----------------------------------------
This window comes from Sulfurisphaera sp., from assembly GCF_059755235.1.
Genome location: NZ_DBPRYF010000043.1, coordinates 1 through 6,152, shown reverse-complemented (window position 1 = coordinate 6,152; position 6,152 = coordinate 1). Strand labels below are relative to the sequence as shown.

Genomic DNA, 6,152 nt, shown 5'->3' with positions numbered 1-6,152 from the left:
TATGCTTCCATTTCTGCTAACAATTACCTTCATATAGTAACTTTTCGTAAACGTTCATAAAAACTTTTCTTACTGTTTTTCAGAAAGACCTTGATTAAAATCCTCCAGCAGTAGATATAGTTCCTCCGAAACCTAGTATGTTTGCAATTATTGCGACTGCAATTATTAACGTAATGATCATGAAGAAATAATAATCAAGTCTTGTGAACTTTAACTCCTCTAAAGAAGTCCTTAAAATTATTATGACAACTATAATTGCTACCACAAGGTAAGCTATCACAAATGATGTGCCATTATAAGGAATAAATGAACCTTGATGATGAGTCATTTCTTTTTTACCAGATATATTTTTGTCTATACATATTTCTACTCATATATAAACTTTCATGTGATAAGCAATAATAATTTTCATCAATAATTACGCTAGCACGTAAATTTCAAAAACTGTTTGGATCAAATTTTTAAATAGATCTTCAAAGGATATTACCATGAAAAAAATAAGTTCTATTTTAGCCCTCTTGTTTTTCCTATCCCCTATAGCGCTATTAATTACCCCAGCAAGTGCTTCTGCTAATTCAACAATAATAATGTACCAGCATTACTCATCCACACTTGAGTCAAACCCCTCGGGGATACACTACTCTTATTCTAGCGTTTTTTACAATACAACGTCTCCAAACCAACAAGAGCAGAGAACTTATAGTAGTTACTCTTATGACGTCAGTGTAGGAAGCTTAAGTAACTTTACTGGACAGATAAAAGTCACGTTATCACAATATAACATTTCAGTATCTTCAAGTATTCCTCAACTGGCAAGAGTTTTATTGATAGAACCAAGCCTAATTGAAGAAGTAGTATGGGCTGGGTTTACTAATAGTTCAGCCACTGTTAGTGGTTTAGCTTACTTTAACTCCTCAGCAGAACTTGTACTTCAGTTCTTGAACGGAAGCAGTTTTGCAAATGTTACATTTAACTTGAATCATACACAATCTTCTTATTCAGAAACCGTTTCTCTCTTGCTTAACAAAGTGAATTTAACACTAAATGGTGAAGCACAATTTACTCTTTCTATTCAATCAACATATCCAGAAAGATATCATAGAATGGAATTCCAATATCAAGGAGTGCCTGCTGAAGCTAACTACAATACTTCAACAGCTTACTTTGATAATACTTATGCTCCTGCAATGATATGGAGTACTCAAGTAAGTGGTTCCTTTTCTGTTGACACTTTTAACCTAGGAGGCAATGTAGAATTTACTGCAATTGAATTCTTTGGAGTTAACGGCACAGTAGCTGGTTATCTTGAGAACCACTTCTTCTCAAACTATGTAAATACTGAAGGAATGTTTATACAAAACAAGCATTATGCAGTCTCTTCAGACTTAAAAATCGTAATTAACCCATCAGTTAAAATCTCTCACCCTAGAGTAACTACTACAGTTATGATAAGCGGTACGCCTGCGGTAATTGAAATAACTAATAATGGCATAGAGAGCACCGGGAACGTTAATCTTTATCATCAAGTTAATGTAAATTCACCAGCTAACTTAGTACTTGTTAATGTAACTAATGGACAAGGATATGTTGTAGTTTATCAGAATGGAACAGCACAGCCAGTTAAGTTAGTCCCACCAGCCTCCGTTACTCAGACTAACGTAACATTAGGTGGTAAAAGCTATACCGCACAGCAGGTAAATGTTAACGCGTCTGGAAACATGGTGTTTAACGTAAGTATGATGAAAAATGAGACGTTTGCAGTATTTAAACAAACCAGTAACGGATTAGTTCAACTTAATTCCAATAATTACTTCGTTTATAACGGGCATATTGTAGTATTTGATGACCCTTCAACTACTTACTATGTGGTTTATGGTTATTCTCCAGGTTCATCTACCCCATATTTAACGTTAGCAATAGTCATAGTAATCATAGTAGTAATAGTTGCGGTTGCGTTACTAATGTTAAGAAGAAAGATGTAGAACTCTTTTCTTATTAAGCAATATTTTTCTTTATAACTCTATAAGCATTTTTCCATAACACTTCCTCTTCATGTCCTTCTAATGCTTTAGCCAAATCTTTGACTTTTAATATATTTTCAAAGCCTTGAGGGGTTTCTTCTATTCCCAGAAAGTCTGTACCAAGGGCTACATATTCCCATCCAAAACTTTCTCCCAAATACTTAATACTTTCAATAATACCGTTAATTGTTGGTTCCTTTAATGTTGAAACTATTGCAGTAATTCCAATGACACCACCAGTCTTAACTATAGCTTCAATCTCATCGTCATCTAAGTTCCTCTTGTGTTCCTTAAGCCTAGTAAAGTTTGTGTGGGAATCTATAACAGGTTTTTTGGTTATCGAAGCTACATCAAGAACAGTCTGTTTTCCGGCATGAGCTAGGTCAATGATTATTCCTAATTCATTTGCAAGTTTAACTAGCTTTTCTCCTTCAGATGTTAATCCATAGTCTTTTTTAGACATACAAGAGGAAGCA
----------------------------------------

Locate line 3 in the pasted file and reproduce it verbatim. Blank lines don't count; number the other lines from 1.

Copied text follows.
Genomic DNA, 6,152 nt, shown 5'->3' with positions numbered 1-6,152 from the left: